“Clearwater Beach, Clearwater Beach/Jesus loves Clearwater Beach/Every day in every way/ Jesus loves the people on Clearwater Beach.”
That’s the chorus to the song God gave me when I went to Clearwater Beach again on Good Friday to sing some Jesus songs to the tourists walking by. Once again I rode my bike over the Highway 60 bridge and went to the same spot as the week before—right in front of where buses and cars stop to unload people.
It was at least three times as crowded as my last visit.
While waves hit shore many yards behind me, another kind of wave swept over me. I felt overwhelmed with love for all the people walking by.
In years past I saw the spring break crowd as a rowdy group of people I would rather avoid. But as I sang songs to them and over them and around them, all I could think of and feel is, “I love these people so much.” I believe Jesus was showing me how He felt about them.
I found myself making eye contact, smiling, and even saying a hearty “God bless you” with my mike on between songs as people walked by.
While I sang in the sunshine beneath the blue sky which God so graciously provided that day, He healed me of my judgmental attitude toward this crowd of people—even scantily clad individuals, those having too much to drink, and those having as their highest goal “to have fun and get a great tan.” I was that way once, I was reminded.
Some heckled me as they walked by mimicking my voice and mocking my singing or saying sarcastically such things as, “That’s a beautiful song.” With the young man who said that, I answered, “You’re beautiful. God bless you.” This kind of boldness does not come naturally for me. In fact, when people have made fun of me as a singer/guitarist in the past I’ve become silent and wanted to withdraw and proclaim, “I shouldn’t be here doing this. I’m not good enough. I can barely sing and play the guitar. What was I thinking?”
But I realized that whenever someone said or did something to put me down, they were being touched by the song or avoiding being moved by it. I noticed that when a guy who was part of a couple would say something, the girl he was with would give me a shy smile and a look that said, “Pay no attention to him.” I’m sure alcohol was a factor.
At one point a group of intoxicated young men knocked over my stand and my music was scattered. They were too drunk to put the stand back together, but even they touched my heart deeply, and I felt such love and sang for them as they walked away.
The bottom line is that God was absolutely curing me of fearing what people thought of me and of negative thoughts I had toward others. I didn’t care if they thought I sounded awful or were not pleased by the kind of songs I was singing, because I knew I was where God wanted me to be doing what God wanted me to do, imperfect as it may have sounded since I was still adjusting to singing outside.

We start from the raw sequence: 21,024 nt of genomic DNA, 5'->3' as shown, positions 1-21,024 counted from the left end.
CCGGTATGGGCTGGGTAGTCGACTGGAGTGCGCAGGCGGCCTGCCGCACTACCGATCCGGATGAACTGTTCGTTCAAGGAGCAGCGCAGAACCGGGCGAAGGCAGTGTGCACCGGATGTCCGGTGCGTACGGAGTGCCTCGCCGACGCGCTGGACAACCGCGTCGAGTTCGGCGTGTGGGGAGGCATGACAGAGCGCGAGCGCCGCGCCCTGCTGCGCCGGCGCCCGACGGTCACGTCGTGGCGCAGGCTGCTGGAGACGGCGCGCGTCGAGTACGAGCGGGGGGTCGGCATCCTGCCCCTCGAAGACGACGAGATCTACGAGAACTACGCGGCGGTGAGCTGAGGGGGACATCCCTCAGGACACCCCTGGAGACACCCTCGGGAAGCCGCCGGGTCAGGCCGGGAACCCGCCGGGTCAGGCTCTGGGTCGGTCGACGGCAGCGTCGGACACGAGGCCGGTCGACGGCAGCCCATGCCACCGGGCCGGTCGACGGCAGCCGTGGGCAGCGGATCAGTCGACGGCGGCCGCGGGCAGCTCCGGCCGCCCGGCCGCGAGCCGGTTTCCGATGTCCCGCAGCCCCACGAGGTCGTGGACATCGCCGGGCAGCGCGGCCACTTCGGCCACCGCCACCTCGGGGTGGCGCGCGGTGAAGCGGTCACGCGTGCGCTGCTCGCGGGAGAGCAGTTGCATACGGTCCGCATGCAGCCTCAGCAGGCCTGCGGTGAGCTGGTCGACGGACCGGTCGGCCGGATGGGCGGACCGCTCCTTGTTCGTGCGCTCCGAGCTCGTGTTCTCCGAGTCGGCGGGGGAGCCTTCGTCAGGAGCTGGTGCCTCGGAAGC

There were people who communicated they were blessed. Some gave donations. One lady and her male friend were waiting for a bus, and she said while sitting on the curb, “I’ve let two buses go by,” because she said she was so enjoying the music. She had a bird on her shoulder–a beautiful Sun Conure. How I wish I had taken a photo of the two of them.
After a while it seemed the bird was trying to sing along with me. I thought it was just my imagination until she said, “Did you notice my bird is singing along?” The lady was moving in time to the music and said, “I needed that” when I would finish a song while her friend who sat to my right clapped enthusiastically.
The highlight of my time on the beach was when two young men sat down near me. I braced myself for them making fun of me, but instead one of them said, “My grandma would love you. You remind me of her.”
We talked for a while, and I found out James and Brian were brothers in their twenties who were originally from California and whose grandma still lived there. Brian had recently moved to Florida, and James was in the army soon to be transferred to Hawaii.
I wished I was their grandma, I thought as I talked to them. They were so hungry for the Lord, and to know more about Him. Their grandma was a Christian they told me, and I’m sure she had talked to them often about spiritual matters.
“But we still don’t understand,” one said and the other agreed. “It’s hard when you can’t see God.”
We talked, and I gave them my testimony and what led to me receiving Jesus as Savior. I prayed for them for greater understanding of the salvation message and for faith to believe it and receive Jesus as Savior. Another little song had come to my mind moments earlier, and I incorporated it into the prayer I said for them. It came as an offshoot of the song, “Open the eyes of my heart.” It went like this, “Open their eyes. Open their ears. Open their minds and their hearts. Help them to see; help them to hear. Help them to know who You are.”
I gave James and Brian some pass-it-on cards and bookmarks about Jesus that I was passing out, and they thanked me profusely. We hugged before they left, and I felt so privileged to have met them. I wanted to “seal the deal,” but I sensed they weren’t ready, but would be soon. I felt certain they’d come to know Jesus as their Savior before too long and would live their lives serving Him. I encouraged them to talk to their grandma more about the Lord. They said they would.
My contact info was on one of the cards I gave them, and I urged them to write to me. They said “yes, we will.” We’ll see.
I thought I was going to the beach to move and touch others. What an extra blessing God gave me as He moved, touched and transformed me. He is so good.
How about you? Are you continuing to receive an urging from the Lord but have not yet responded? Say “yes” and be blessed.
Here’s one of the songs I sang on Friday—one of my favorites–“Turn Your Eyes Upon Jesus.”
Please join me in praying for James and Brian that they will receive Jesus as Savior soon.